By thegreenpages contributing editor Fraser Los
After “climategate” allowed skeptics to sow seeds of doubt for months, things have settled back to the solid bedrock of scientific consensus on climate change.
The scandal originated at East Anglia’s Climate Research Unit in the UK and involved the hacked emails of prominent scientists who were alleged to have manipulated and suppressed data to further their claim for anthropogenic global warming.
After months of haranguing from skeptics, and as minds were muddied more than ever, a comprehensive investigation by the British House of Commons has exonerated Phil Jones, one of the main climate scientists at the centre of the controversy.
No, the investigation did not uncover some grand, world-traversing conspiracy involving shady scientists cooking the climate books. Yet, it seems perfectly fine for our media elite in Canada to insinuate that something along these lines is going on.
As can be expected, the stories of vindication are largely buried in the media cacophony that featured The Globe and Mail‘s Margaret Wente boldly proclaiming that “The Science Isn’t Settled, Now What?”
Another crusty Globe regular, Rex Murphy, now writing for the National Post, has chimed in with his typically eloquent musings on the topic. But in an article written in December he really uncorked a gem. It’s worth repeating:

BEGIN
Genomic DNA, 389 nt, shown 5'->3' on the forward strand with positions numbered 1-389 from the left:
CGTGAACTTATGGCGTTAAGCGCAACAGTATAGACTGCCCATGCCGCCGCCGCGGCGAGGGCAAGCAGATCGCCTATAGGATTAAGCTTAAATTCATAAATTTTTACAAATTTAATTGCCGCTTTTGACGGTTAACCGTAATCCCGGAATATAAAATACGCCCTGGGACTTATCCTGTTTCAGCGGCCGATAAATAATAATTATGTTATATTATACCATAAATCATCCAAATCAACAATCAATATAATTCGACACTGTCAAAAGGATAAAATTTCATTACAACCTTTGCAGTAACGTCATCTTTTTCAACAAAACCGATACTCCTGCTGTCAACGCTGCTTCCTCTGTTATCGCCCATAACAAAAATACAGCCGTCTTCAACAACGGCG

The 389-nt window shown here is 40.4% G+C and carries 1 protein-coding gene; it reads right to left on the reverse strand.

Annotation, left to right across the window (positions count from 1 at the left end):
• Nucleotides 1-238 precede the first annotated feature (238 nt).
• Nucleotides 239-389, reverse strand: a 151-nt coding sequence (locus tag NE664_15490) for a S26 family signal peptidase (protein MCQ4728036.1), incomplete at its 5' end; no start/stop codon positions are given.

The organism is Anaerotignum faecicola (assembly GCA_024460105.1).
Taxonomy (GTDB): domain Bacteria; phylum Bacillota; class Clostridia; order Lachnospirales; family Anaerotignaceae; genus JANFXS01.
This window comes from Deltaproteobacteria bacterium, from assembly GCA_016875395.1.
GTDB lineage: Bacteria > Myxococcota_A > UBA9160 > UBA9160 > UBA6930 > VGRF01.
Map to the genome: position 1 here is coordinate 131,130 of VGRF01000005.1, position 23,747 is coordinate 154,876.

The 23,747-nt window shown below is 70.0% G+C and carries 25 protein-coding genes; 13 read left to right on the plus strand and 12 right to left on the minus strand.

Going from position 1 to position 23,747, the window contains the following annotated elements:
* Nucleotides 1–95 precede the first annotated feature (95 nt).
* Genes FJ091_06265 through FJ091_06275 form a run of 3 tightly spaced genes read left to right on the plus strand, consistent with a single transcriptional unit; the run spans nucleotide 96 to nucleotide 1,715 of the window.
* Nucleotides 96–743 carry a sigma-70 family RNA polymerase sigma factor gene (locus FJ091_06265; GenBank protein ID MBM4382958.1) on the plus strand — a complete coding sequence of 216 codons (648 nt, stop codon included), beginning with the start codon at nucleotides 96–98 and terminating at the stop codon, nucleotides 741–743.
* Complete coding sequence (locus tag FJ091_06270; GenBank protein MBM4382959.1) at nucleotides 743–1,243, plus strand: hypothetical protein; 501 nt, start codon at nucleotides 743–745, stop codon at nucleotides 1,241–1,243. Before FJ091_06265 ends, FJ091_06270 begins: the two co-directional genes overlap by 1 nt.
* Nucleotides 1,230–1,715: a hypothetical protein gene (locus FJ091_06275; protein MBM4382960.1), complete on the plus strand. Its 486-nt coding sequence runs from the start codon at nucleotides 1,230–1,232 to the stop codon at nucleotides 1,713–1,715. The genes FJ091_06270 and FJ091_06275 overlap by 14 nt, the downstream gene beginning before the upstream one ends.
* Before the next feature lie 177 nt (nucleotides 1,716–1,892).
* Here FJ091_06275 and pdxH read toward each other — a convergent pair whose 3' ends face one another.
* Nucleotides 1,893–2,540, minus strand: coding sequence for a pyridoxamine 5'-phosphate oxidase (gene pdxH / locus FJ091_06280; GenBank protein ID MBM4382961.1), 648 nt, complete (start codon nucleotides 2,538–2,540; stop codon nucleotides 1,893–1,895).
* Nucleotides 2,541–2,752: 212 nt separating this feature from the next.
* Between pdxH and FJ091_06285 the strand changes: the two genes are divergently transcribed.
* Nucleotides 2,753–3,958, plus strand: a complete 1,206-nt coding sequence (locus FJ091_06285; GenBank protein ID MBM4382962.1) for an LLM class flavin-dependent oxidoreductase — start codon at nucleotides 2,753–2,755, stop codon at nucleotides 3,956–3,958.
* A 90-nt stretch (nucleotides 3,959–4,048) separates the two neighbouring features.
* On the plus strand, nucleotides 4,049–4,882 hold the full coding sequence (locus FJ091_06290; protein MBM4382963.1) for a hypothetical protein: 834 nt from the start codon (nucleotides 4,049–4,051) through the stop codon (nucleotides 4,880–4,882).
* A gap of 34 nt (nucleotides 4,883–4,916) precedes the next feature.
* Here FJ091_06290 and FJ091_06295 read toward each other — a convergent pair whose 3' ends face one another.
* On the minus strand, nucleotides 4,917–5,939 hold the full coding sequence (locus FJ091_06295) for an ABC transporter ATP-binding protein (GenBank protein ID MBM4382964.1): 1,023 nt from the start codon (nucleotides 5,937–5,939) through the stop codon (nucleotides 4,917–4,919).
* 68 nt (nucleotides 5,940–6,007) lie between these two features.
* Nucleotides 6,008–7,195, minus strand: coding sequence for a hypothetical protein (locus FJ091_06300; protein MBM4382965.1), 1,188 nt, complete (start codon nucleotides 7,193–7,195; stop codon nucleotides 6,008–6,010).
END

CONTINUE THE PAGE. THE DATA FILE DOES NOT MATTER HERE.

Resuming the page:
There is something about the great cause of global warming that tends to disarm scrutiny, to tamp down the normal reflexes of tough questioning and investigation that the press brings to every other arena.
With this general statement, he is absolutely correct. But the article (and other more recent ones), full of venom for the pie-eyed environmentalists among us, is precisely backwards.
If he took his own advice as a respected journalist, and poked his head above the media frenzy, he would find that every world science organization understands that anthropogenic global warming is occurring. This includes the World Meteorological Organization, the Union of Concerned Scientists, Scientific American, NASA, the UK’s Met Office and Royal Society, and, yes, Canada’s Environment Canada.
In short, any honest investigation into this admittedly complex topic would carry journalists to the exact opposite conclusion from Murphy. They may still report the inherent complexity, and that scientists are never 100 per cent sure on any major topic, but they would at least tell the public that a sizable consensus does exist. It’s simply a matter of taking the time to look at the actual science.
If people wonder why climate scientists and environmentalists get frustrated, it’s because, at this point, there can be nothing fueling this level of skepticism but blind ideology or knee-jerk denial. And as Rex Murphy suggests above, it’s especially egregious for the mainstream press to get so easily sucked in.